Dietary phosphate restriction induces hepatic lipid accumulation through dysregulation of cholesterol metabolism in mice.Nutr Res. 2013 Jul; 33(7):586-93.NR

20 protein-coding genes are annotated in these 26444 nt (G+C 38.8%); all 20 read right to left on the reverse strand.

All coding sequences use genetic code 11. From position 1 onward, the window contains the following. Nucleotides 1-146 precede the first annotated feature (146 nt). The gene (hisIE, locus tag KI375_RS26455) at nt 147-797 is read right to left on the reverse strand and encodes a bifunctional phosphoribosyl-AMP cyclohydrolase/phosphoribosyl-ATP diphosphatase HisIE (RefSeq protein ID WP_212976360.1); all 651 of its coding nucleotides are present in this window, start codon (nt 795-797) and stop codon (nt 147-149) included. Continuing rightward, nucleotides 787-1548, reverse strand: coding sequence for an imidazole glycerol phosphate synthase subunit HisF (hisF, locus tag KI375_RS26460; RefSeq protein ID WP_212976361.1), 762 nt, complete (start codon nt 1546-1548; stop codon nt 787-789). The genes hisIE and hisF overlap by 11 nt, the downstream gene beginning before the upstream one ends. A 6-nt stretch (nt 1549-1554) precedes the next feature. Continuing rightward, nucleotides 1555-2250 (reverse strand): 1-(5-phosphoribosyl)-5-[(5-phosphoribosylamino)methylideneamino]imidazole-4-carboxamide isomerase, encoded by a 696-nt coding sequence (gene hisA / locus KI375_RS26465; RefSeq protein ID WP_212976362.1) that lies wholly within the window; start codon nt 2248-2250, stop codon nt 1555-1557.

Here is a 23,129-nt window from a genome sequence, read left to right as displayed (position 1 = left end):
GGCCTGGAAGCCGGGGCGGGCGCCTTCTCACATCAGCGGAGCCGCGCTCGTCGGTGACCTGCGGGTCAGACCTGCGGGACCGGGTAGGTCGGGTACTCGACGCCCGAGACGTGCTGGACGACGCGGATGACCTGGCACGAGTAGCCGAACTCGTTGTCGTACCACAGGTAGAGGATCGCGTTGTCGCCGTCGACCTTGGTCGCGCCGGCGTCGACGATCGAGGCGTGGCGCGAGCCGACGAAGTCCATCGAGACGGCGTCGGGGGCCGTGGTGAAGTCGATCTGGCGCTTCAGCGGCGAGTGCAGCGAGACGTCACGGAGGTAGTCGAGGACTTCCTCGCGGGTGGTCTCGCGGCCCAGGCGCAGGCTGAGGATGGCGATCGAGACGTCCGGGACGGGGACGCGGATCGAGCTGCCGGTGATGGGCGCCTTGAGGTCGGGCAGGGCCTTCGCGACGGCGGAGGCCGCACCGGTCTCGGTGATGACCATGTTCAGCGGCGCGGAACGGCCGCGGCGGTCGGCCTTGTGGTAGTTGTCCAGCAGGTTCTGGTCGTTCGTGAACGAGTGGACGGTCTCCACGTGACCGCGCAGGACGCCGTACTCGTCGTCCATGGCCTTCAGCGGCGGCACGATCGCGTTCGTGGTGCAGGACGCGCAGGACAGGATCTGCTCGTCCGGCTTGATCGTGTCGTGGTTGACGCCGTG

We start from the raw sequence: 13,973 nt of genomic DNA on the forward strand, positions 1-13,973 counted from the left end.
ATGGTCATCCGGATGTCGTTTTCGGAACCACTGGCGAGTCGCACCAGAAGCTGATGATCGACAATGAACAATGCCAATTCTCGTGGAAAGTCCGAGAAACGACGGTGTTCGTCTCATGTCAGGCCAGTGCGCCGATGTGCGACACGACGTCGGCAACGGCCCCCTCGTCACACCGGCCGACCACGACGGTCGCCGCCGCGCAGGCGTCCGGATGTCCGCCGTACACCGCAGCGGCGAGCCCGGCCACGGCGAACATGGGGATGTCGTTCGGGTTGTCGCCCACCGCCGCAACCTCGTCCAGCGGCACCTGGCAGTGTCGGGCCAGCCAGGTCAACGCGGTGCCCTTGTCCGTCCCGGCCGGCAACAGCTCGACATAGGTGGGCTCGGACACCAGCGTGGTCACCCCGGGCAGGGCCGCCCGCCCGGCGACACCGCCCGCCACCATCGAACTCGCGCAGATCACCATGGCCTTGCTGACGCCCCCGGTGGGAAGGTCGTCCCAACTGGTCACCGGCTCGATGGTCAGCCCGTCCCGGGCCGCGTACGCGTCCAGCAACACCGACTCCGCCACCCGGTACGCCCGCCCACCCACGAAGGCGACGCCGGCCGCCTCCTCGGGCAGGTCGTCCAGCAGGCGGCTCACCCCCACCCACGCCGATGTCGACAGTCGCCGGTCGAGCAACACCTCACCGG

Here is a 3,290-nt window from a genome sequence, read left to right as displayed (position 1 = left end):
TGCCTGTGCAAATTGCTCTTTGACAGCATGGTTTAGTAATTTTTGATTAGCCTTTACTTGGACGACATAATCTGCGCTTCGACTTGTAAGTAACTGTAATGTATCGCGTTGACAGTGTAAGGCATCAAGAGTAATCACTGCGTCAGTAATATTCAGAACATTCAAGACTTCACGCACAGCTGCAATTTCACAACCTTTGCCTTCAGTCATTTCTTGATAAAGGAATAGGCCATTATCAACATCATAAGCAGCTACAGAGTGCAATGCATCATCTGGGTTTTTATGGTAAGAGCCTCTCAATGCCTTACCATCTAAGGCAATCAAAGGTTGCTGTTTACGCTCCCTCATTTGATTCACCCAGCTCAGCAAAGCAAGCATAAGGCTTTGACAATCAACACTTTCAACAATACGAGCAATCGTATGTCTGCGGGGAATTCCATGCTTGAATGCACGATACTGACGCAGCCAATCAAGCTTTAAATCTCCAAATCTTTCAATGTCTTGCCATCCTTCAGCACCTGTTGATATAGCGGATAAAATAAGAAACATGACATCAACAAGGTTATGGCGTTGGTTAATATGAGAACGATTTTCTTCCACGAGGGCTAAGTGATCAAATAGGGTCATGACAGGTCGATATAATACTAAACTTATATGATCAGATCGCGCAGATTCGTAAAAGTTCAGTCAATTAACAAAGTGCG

Excessive inorganic phosphate (Pi) intake and hyperphosphatemia have both been speculated to be risk factors for cardiovascular disease and hypercholesterolemia, and dysregulation of cholesterol metabolism can lead to atherosclerosis. However, the relationship between Pi and cholesterol metabolism has not been investigated in detail. Our recent study showed that triiodothyronine can induce both hyperphosphatemia and hypocholesterolemia in mice. We therefore hypothesized a possible linkage between Pi and cholesterol metabolism. In this study, we investigated the effects of dietary Pi intake on cholesterol metabolism in mice. Mice were divided into 4 groups, which were fed diets containing 1.2% or 0.1% Pi and with or without 2% cholesterol (Pi-sufficient, Pi-restricted, Pi-sufficient + Chol, and Pi-restricted + Chol), for 12 days. Inorganic phosphate-restricted mice exhibited significantly higher liver weights than did Pi-sufficient mice. Interestingly, dietary Pi restriction significantly increased high-cholesterol diet-induced hepatic lipid accumulation. Real-time polymerase chain reaction analysis revealed that dietary Pi restriction decreased expression of hepatic genes involved in cholesterol metabolism and fatty acid biosynthesis. In addition, hepatic messenger RNA levels of several transcription factors including peroxisome proliferator-activated receptors and liver X receptor were markedly decreased by Pi restriction. Furthermore, plasma lipid and lipoprotein profile analysis showed that dietary Pi restriction reduced susceptibility to high-cholesterol diet-induced hyperlipidemia. Importantly, we found that there was a significant negative correlation between plasma levels of Pi and total cholesterol. These results suggest that dietary Pi plays an important role in the development of fatty liver disease and hyperlipidemia induced by a high-cholesterol diet through regulation of lipid metabolism-related gene expression in the liver.